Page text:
An unexploded World War II bomb, known as a Highball and retrieved by a team of BSAC divers from a Scottish loch, has revealed one final secret before finally going on display.

Restorers at the De Havilland Aircraft Museum in St Albans have discovered a pistol hidden in the base of the Highball bomb. If live, it would have been triggered by the pressure of the water to fire the explosion. 

Retrieved from Loch Striven, the Highball bomb was one of two to be lifted as part of a BSAC diver-led expedition, known as Project Highball, back in 2017. The team of 12 BSAC divers behind the ambitious expedition said they were amazed by the latest development in the Project Highball story.

Speaking on behalf of the expedition team, Mark Paisey of East Cheshire SAC, said the discovery of the pistol had come as a complete surprise.

When we lifted the Highballs, we didn’t know about the pistol. The bombs carried no explosives as it was a test run, but it makes complete sense that the pistols were tested with the inert rounds at the time.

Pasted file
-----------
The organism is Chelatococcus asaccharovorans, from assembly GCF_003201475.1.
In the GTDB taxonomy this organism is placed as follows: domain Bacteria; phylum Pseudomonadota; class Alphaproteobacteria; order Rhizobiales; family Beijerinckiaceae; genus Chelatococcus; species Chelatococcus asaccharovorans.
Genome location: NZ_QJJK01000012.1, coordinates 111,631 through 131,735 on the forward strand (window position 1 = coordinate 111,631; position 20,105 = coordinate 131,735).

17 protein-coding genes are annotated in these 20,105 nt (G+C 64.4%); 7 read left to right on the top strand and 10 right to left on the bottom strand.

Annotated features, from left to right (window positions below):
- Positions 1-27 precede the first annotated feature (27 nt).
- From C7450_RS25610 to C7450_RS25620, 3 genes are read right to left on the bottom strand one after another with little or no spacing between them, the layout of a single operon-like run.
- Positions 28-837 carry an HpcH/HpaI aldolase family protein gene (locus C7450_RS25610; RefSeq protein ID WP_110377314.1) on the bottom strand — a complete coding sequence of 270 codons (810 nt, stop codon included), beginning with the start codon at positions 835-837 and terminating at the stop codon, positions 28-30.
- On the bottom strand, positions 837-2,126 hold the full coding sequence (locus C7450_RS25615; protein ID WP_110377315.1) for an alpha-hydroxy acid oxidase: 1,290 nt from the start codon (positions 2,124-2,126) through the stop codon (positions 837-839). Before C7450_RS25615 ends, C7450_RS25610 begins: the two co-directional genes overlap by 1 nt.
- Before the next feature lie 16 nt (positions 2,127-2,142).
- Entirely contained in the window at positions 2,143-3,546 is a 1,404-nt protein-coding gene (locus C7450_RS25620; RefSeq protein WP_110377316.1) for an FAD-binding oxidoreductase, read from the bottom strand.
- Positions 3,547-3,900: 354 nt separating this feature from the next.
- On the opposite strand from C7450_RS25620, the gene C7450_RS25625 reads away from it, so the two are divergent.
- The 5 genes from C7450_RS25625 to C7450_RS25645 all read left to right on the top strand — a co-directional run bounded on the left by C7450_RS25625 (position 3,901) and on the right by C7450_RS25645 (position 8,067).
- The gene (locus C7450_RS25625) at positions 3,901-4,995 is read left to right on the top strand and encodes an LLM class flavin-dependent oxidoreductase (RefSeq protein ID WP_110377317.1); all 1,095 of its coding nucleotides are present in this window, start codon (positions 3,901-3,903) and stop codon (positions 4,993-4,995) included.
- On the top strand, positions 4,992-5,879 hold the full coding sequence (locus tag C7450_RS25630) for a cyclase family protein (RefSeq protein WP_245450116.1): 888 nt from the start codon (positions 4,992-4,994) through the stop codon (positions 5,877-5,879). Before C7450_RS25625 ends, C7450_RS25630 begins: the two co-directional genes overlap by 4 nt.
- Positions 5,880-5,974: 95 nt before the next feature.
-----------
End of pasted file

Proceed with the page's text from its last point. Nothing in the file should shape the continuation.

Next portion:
It has since been revealed that the pistol was intended to detonate the bomb’s charge when the Highball reached a certain depth.

“At the time we described Project Highball as ‘the project that kept on giving’ and this discovery just proves the case!” Mark added.

More than 200 Highballs were dropped into the loch back in 1943 as part of a test run by the Royal Navy with many settling in more than 50m of water. The bombs were the naval version of the Upkeep bouncing bombs used by the RAF in the famous Dam Busters raid and inventor Sir Barnes Wallis designed both bombs to bounce across the water. 

While the Highballs were never actually used in combat, it is archive footage of the Highballs being tested at Loch Striven which can be seen in the 1955 film, The Dam Busters.

The fully restored Highball bomb with its hidden pistol is now on display at the De Havilland Museum, almost four years after the Project Highball team lifted it.

Mark said:

We always knew that once restored the Highball would go on display.

The whole team is very pleased that the project circle from inception through execution, delivery and finally restoration, will help the De Havilland Museum and is now complete.



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